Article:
I would recommend this book to every American. It’s a beautiful essay that emboldens the reader to find empathy, seek truth, and ask critically how will this all end? I read the paperback version, but I also imagine the audio book would be like listening to a great four-part podcast. No matter what form it takes, I encourage you to pick this one up. Sooner rather than later.

Also, make sure to check out these other more representative reviews …

Latino Book Review
The Stacks Ep. 88 Tell Me How It Ends by Valeria Luiselli with Ayser Salman
Latin American Literature Today


Tell Me How It Ends: A Call to Action

In Luiselli’s Tell Me How It Ends, the child migrant crisis in the United States is laid bare. Without going into tremendous detail of individual stories, Luiselli manages to make it clear that all of these children are running from, and the running to is merely a consequence. Relatives in the United States are going into debt and spending their life savings to bring children to safety – to save them from gang violence that the United States helped to, directly or indirectly, foster and fund. They spend their life savings and then cross their fingers that these children are able to make the treacherous journey – survive the elements, the people hunting them, the journey itself.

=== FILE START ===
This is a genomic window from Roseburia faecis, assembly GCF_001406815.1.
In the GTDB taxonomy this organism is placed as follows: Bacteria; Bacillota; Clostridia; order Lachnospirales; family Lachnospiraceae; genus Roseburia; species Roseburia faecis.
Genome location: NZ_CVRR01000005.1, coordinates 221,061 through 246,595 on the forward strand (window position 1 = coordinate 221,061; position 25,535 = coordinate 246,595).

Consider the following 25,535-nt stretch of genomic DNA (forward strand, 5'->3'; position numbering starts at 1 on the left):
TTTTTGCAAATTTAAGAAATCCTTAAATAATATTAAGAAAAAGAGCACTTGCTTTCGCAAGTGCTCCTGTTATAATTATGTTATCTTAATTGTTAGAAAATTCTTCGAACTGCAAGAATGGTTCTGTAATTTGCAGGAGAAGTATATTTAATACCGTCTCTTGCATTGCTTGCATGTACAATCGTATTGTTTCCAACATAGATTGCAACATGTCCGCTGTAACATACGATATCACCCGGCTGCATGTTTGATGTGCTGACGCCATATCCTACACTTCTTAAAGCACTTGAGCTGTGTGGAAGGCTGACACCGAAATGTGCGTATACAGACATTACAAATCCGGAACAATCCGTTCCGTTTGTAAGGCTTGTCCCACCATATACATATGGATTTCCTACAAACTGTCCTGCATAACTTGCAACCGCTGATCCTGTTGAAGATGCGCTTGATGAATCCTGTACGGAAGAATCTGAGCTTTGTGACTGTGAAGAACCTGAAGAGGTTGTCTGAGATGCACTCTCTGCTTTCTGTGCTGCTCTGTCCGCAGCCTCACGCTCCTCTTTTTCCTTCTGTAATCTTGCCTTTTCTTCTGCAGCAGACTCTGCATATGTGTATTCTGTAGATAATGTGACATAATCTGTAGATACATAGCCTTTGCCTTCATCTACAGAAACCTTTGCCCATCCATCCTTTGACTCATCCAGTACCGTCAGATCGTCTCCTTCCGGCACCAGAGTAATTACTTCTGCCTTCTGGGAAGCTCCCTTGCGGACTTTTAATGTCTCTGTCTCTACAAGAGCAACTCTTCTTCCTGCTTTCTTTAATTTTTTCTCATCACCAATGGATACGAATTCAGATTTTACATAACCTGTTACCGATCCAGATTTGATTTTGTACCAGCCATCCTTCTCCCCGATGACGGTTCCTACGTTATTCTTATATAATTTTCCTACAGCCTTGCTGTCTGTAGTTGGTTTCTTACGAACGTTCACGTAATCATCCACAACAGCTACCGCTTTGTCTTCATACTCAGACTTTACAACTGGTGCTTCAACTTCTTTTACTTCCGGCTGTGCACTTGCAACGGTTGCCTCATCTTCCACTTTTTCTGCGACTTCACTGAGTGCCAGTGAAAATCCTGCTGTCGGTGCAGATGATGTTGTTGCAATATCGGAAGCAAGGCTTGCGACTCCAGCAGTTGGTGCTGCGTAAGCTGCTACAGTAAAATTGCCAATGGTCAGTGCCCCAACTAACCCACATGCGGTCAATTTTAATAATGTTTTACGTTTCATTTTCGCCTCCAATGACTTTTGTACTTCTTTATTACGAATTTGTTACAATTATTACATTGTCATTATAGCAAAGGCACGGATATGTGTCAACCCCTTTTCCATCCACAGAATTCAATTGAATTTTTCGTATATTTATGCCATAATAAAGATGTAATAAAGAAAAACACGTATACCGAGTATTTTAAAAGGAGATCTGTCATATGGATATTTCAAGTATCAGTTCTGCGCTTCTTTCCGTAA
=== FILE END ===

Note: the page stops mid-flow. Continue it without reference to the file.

Luiselli writes that “The children who cross Mexico at the U.S. border are not ‘immigrants,’ not ‘illegals,’ not merely ‘undocumented minors.’ Those children are refugees of a war, and, as such, they should all have the right to asylum. But not all of them have it.” That we as a country cannot agree that these children (let me say that again: CHILDREN) should be taken care of and given a place to start over, is mind-boggling. And I wonder if it would be easier for most people to agree if they took the time to read Luiselli’s essay.

I know this isn’t so much a book review as it is thoughts on what I read, and I’d like to end by saying that I learned a lot from this book about the United States, its immigration policies, how those immigration policies got to be what they are today, how and why children are crossing the border at such an alarming rate, and who is helping them try to stay. I hope you’ll read Tell Me How It Ends, and I hope you’ll also read it as a call to action.

Dec & Jan Book

How did we get here?? This year (disaster? reformation? apocalypse?) 2020 is finally coming to its end. And let’s hope whatever cloud has been hanging over us these last several months (4 years? 300 years?) starts to dissipate.

That being said, 2020 has taught us a lot. Many of us learned what we’re capable of, who we can lean on, what family means, who we are in this world and our roles as allies and citizens. It’s been a journey. Lots of conversations, revelations, and reading. And I like to think there are a lot of us out there better off, more aware, than when we started this year.

But let’s not stop there…

We’re seasonal readers at The Bookly Club. And this time of year we like to learn something new by looking outside our own world views to hear new voices. And this year we’ve chosen Valeria Luiselli’s Tell Me How It Ends: An Essay in Forty Questions.